News / Advocacy

Competition, not war when it comes to mortgage brokers

This story was published in the Australian Financial Review on 29 May 2024.

There has been a rush of headlines over recent weeks about banks being 'at war' with mortgage brokers. These headlines are misguided.

They also ignore the most important player in this 'war': Australian borrowers.

However, if some of the larger lenders are seeking to disrupt mortgage brokers and steer borrowers back into their branches, then they’re actually declaring war on home loan borrowers, for the benefit of their shareholders.

The mortgage broking industry is not in competition with banks. Banks are in competition with each other.

The major lenders have been losing share to agile, nimble, low-cost, customer-focused lenders for a decade now. Why would anyone think increased competition driven by a broker network – leading to lower prices for consumers – is a bad thing?

To be clear, I believe that our robust financial system that consistently rides the waves of recessions – and once-in-a-generation events – needs stable, well run major lending institutions.

But now, in my role representing Australia’s mortgage brokers, I’m seeing these attempts to shift blame during quarterly earnings announcements onto the broking industry in a completely different light: a thinly-veiled push to drive higher margins at the expense of Australian borrowers.

Suggestions that mortgage brokers are “eating the banks’ lunch” and that “banks need to wage war on mortgage brokers", are way off the mark.

The major lenders’ market share is not being 'taken' by the mortgage broking industry. It is being taken by more than 100 other lenders in the market, many of whom are accessed only via brokers, not branches. It’s a good thing too, because if you live in a regional area, your choice of bank branches to borrow from is likely one, or none.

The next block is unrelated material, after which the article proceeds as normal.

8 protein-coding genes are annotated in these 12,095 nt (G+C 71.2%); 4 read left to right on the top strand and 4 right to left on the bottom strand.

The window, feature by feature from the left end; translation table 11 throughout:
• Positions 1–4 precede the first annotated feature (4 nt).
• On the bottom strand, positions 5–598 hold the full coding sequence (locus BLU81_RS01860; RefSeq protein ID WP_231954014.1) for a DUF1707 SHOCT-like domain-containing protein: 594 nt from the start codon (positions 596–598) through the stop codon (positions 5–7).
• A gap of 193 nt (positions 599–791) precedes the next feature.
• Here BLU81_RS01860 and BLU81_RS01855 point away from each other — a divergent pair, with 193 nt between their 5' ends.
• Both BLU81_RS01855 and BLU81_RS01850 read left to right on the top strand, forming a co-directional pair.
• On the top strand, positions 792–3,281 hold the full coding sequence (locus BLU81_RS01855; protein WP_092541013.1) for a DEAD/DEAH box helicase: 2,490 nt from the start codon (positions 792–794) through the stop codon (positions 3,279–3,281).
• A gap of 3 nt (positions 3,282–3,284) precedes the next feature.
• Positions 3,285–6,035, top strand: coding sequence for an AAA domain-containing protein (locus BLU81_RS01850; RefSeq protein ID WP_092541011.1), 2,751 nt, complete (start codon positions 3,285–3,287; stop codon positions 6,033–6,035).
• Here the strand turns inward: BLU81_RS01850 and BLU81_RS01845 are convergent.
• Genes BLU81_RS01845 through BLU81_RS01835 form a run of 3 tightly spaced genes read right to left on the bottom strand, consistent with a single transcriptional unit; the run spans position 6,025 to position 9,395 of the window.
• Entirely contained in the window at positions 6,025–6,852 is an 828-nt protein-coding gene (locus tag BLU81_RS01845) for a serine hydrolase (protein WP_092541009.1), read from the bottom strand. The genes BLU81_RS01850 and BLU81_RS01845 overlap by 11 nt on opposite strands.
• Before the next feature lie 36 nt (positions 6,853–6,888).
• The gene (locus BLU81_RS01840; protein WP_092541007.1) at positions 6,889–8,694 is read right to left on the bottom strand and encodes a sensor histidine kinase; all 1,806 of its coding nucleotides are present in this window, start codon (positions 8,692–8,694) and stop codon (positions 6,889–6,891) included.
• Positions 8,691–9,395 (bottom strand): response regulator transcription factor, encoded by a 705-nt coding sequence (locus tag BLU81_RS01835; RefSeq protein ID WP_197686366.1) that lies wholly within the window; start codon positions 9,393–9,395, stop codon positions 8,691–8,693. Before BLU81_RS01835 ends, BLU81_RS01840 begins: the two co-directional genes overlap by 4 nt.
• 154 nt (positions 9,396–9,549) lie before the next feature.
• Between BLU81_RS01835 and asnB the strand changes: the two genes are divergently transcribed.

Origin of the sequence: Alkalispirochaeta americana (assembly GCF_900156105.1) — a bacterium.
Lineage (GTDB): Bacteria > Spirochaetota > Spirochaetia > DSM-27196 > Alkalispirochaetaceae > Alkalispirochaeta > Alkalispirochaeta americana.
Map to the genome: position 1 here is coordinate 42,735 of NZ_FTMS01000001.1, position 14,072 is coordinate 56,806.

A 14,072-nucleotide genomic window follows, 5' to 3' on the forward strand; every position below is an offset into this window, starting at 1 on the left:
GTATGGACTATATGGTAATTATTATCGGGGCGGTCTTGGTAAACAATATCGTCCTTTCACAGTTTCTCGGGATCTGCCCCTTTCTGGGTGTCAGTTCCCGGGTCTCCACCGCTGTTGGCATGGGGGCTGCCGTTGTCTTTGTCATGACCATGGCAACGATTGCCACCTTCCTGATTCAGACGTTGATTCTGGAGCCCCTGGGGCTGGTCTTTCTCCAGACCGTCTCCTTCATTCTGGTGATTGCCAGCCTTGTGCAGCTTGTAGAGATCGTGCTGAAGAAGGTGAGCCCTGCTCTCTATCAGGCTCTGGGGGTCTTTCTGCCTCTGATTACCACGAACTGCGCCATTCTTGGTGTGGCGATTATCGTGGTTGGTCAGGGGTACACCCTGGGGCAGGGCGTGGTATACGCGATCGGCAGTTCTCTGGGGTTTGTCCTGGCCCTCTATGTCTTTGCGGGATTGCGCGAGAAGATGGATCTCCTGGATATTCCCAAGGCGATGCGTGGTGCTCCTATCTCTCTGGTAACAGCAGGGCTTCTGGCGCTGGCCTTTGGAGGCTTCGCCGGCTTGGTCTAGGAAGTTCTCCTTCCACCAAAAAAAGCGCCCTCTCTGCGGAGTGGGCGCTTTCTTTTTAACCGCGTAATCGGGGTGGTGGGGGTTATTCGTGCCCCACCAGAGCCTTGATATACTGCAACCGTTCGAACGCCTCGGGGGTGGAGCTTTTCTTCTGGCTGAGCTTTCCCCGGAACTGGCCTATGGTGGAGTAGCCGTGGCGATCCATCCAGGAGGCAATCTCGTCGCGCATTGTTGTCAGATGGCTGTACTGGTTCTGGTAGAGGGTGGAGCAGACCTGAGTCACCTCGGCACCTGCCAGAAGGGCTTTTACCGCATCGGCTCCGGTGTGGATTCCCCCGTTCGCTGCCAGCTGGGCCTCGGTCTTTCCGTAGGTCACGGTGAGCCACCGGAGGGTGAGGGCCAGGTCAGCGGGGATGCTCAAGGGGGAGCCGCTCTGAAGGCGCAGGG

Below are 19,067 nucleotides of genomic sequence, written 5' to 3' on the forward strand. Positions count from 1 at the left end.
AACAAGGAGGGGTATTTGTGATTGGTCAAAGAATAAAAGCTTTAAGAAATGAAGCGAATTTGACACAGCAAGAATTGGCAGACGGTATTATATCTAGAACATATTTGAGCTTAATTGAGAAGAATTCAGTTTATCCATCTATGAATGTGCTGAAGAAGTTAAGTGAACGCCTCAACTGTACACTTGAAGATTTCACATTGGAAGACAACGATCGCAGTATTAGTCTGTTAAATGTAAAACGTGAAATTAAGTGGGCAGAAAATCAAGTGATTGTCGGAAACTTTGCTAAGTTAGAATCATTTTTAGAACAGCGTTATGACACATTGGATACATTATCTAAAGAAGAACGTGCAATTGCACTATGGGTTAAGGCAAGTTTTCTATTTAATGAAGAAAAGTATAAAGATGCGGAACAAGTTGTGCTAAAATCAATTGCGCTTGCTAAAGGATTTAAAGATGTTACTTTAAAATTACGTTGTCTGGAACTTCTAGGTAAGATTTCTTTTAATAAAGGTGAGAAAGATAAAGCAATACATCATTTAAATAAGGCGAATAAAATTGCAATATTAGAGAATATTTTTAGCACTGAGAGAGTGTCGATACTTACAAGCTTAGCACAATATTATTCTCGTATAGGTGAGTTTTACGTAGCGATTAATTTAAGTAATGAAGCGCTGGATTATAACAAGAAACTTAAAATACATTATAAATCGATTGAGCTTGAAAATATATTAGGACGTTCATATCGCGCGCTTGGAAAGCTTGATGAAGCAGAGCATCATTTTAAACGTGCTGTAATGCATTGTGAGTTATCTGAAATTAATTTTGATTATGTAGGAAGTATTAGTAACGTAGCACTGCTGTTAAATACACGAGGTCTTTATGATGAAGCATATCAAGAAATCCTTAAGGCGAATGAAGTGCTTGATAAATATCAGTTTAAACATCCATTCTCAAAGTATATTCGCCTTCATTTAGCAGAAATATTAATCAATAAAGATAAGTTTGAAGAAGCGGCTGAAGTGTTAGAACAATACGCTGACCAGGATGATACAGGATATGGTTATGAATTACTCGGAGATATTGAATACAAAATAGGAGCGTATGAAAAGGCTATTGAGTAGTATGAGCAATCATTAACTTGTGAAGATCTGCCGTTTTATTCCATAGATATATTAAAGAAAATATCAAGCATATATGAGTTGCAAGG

Positioning banks as competing with brokers is like saying Hilton hotels is competing with travel agents, instead of Hyatt and Sofitel. It completely misrepresents how the mortgage broking industry works.

Brokers are not at war with banks. We act as distributors of their products.

And when a bank acquires a new customer via a broker without having to do anything, they pay a commission. That bank doesn’t pay rent, overheads, bank lenders’ salaries, super – the list goes on. Are they suggesting that borrowers should pay banks to become their customers by paying the broker commission?

The recent reporting is right in linking brokers to competition. But rather than being in competition, we drive competition. Mortgage brokers have helped create a more competitive market where it is cheaper for all Australians to access credit.

We have a responsibility and a legal duty to find the most appropriate deal for borrowers under the Best Interest Duty, which has been in place for some years now. We provide choice, value and guidance to millions of Australian borrowers, and access to more than 100 lenders, who all have to compete in a market – not a monopoly – for borrower’s business.

So, what happens in practice is that brokers represent borrowers by driving competition and helping them access finance, and the major lenders represent their shareholders in seeking strong margins. Combined net profits of more than $30 billion last year for the Big Four suggests they’re doing just fine.

Competition is here to stay, it’s being driven by mortgage brokers, and that is a good thing for Australian borrowers who are paying less interest on every loan because of the rise of the broking channel. While 72 per cent of loans are originated by a broker, the other 28 per cent benefit from the competition driven by brokers as the industry drives lower prices on all mortgages.

The big end of town’s market share might be shrinking, but that’s not our problem. Brokers are focused on the interests of their customers, and it is up to lenders to put their best foot forward to outstrip their actual competition – other banks.

And that might just mean focusing on their customers: Australian borrowers.

Anja Pannek, MFAA CEO

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